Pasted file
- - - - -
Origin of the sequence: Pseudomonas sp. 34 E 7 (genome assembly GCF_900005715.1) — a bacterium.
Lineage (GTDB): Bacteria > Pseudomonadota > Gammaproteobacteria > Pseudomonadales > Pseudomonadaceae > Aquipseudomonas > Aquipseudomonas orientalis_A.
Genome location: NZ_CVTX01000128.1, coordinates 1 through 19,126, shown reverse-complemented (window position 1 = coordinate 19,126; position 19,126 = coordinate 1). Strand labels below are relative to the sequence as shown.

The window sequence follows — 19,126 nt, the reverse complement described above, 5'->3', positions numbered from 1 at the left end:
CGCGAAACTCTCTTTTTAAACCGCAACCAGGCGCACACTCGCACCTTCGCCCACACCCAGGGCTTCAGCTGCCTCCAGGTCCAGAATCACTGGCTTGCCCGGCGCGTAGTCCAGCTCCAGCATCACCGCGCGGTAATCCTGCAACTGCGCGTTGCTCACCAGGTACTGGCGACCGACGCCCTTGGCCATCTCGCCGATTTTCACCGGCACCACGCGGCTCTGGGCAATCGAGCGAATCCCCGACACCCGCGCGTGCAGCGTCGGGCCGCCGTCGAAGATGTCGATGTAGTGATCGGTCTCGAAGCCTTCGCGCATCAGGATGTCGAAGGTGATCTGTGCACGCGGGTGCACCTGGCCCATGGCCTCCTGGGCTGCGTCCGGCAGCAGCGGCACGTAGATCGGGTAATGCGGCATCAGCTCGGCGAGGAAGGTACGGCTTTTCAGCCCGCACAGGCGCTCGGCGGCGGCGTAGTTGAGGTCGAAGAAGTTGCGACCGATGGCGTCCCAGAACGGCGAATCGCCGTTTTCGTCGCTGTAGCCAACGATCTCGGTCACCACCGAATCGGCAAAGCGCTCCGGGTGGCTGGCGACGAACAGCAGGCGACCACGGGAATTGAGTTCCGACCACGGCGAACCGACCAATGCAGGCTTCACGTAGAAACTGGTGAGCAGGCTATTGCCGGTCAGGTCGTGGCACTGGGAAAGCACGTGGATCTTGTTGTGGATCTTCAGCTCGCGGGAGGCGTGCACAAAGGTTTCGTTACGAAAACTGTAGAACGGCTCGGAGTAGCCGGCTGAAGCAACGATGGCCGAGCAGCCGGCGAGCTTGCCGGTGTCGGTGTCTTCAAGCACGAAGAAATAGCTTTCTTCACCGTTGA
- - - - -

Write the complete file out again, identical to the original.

Origin of the sequence: Pseudomonas sp. 34 E 7 (genome assembly GCF_900005715.1) — a bacterium.
Lineage (GTDB): Bacteria > Pseudomonadota > Gammaproteobacteria > Pseudomonadales > Pseudomonadaceae > Aquipseudomonas > Aquipseudomonas orientalis_A.
Genome location: NZ_CVTX01000128.1, coordinates 1 through 19,126, shown reverse-complemented (window position 1 = coordinate 19,126; position 19,126 = coordinate 1). Strand labels below are relative to the sequence as shown.

The window sequence follows — 19,126 nt, the reverse complement described above, 5'->3', positions numbered from 1 at the left end:
CGCGAAACTCTCTTTTTAAACCGCAACCAGGCGCACACTCGCACCTTCGCCCACACCCAGGGCTTCAGCTGCCTCCAGGTCCAGAATCACTGGCTTGCCCGGCGCGTAGTCCAGCTCCAGCATCACCGCGCGGTAATCCTGCAACTGCGCGTTGCTCACCAGGTACTGGCGACCGACGCCCTTGGCCATCTCGCCGATTTTCACCGGCACCACGCGGCTCTGGGCAATCGAGCGAATCCCCGACACCCGCGCGTGCAGCGTCGGGCCGCCGTCGAAGATGTCGATGTAGTGATCGGTCTCGAAGCCTTCGCGCATCAGGATGTCGAAGGTGATCTGTGCACGCGGGTGCACCTGGCCCATGGCCTCCTGGGCTGCGTCCGGCAGCAGCGGCACGTAGATCGGGTAATGCGGCATCAGCTCGGCGAGGAAGGTACGGCTTTTCAGCCCGCACAGGCGCTCGGCGGCGGCGTAGTTGAGGTCGAAGAAGTTGCGACCGATGGCGTCCCAGAACGGCGAATCGCCGTTTTCGTCGCTGTAGCCAACGATCTCGGTCACCACCGAATCGGCAAAGCGCTCCGGGTGGCTGGCGACGAACAGCAGGCGACCACGGGAATTGAGTTCCGACCACGGCGAACCGACCAATGCAGGCTTCACGTAGAAACTGGTGAGCAGGCTATTGCCGGTCAGGTCGTGGCACTGGGAAAGCACGTGGATCTTGTTGTGGATCTTCAGCTCGCGGGAGGCGTGCACAAAGGTTTCGTTACGAAAACTGTAGAACGGCTCGGAGTAGCCGGCTGAAGCAACGATGGCCGAGCAGCCGGCGAGCTTGCCGGTGTCGGTGTCTTCAAGCACGAAGAAATAGCTTTCTTCACCGTTGA